Wireless Enabling Technologies for the Internet of Things

Wireless Enabling Technologies for the Internet of Things

Mahmoud Elkhodr (University of Western Sydney, Australia), Seyed Shahrestani (University of Western Sydney, Australia) and Hon Cheung (University of Western Sydney, Australia)
DOI: 10.4018/978-1-5225-0287-6.ch015
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Abstract

This Chapter provides several comparable studies of some of the major evolving and enabling wireless technologies in the Internet of Things (IoT). Particularly, it focuses on the ZigBee, 6lowpan, Bluetooth Low Energy, LTE, and the different versions of Wi-Fi protocols including the IEEE 802.11ah. The studies, reported in this chapter, evaluate the capabilities and behaviors of these technologies in terms of various metrics including the data range and rate, network size, RF Channels and Bandwidth, Antenna design considerations, Power Consumption, and their Ecosystem. It is concluded that the requirements of each IoT application play a significant role in the selection of a suitable wireless technology.
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Introduction

The Internet of Things (IoT) was about a vision in which all physical objects are tagged and uniquely identified using RFID transponders or readers (Neil, 2000). Nowadays, research into the IoT has extended this vision to the connectivity of things to anything, anyone, anywhere and at any time. The IoT has grown into multiple dimensions, which encompass various networks of applications, computers, devices, sensors, actuators, smart devices as well as physical and virtual objects (Elkhodr, Shahrestani, & Cheung, 2013). Communication, collaboration and sharing of information between the various facets of the IoT are a keystone for the triumph of the IoT. In the IoT, things are interconnected together using various wireless, wired or mobile communication technologies such as ZigBee, Bluetooth, 4G, Wi-Fi, and other evolving communications technologies. The nature of the IoT communications is no longer restricted to human users but also extends to things-to-things communications. This paradigm of things-to-things and things-to-human communications is a major shift from an essentially computer-based network model to a fully distributed network of connected devices.

The IoT has now more potential to provide a real-world intelligent platform for the collaboration of distributed smart objects via local-area wireless and wired networks, and/or via wide-area heterogeneous network interconnections such as the Internet (Elkhodr et al., 2013). This growth can be attributed to many technological advances. Particularly, it is due to the advance of mobile and wireless communications networks, such as 4G, Wi-Fi and 802.11ah, and their wide-range or low-power wireless capabilities. The rapid development and pervasive evolution of wireless technologies have the potential to grow to accommodate the billions of things envisioned in the IoT. Traditionally, network end-users of the Internet are computers and mobile devices. In the IoT, network users will expand to include humans, things, machines, and a combination or group of them. Thus, the IoT will connect devices that we carry or wear, and devices which we interact with at homes, work, and recreational places; creating an entirely new category of connected devices. The IoT creates a proliferation of devices that until recently very few people would have considered it beneficial to connect to the Internet. Reinventing not only the way we connect to the Internet but the way objects around us are used in everyday activities. Ultimately, wireless technologies and their infrastructures will grow to meet the high demand for connectivity created by the vast amounts of IoT devices joining the Internet. The increase in connectivity demands creates new challenges in terms of communication requirements, device hardware characteristics, software, and resilience capabilities.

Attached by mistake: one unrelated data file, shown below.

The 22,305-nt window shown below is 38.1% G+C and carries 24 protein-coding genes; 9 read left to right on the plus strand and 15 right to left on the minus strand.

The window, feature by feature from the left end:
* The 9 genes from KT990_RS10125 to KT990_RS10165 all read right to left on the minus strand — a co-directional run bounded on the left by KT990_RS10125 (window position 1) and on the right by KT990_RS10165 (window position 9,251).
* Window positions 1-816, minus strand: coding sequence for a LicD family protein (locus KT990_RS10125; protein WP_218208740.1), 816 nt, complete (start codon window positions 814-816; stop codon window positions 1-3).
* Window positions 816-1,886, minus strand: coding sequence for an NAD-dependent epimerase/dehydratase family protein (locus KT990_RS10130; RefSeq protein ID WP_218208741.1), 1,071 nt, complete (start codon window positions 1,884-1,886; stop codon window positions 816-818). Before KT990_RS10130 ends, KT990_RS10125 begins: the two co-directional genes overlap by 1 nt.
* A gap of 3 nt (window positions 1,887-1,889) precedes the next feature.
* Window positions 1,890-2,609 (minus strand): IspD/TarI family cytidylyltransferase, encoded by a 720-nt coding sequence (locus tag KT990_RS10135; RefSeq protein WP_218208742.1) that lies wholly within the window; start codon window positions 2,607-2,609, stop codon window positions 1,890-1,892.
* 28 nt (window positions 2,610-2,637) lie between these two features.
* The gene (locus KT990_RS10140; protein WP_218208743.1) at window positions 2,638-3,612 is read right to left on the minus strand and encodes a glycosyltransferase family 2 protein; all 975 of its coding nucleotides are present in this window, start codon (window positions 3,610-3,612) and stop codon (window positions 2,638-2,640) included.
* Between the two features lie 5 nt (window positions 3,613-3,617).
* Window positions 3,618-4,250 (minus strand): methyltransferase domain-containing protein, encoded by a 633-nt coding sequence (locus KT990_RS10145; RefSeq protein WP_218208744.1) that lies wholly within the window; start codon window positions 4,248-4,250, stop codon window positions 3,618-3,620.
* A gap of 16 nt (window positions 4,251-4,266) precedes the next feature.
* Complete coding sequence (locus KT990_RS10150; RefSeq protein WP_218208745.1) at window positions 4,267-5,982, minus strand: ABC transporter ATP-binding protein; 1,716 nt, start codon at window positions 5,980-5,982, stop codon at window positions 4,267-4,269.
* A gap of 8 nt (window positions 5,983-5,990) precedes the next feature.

Nonetheless, an interesting aspect of the adoption of wireless technologies in the IoT is the incorporation of multiple long range and short range wireless technologies into the designs of IoT applications. In eHealth, for example, applications such as body area networks may develop into an autonomous world of small wireless and networked mobile devices attached to their users. They mostly connect to the Internet using a mobile phone as a gateway or via a wireless access point. Wireless technologies in the IoT need to handle a large degree of ad-hoc growth in device connectivity, structure, organization, and significant change in contextual use, including mobility as well. Many devices will constantly be connected to the energy grid such as smart appliances in the smart home application example. On the other hand, many other IoT devices suffer from limited energy resources as they are powered by small batteries or rely on energy harvesting techniques throughout their lifetime (Vecchio, Giaffreda, & Marcelloni, 2014). Examples of these devices are wireless sensors and those deployed in remote locations. Hence, finding an answer to “Which wireless technology best fits the IoT” is subjective to the application requirements and device capabilities. However, it is established that the need to accommodate the requirements for minimum energy and computation, slim and lightweight solutions in various IoT communication scenarios and applications is essential for the proliferation of the IoT (Vermesan & Friess, 2013). Indeed, most of the future growth in wireless IoT connectivity will stem from these requirements. For the real growth to occur, interactions on the IoT between various industry segments are also needed. To achieve this, interoperability of communications between classic and low-power wireless technologies is fundamental to the success of the IoT.

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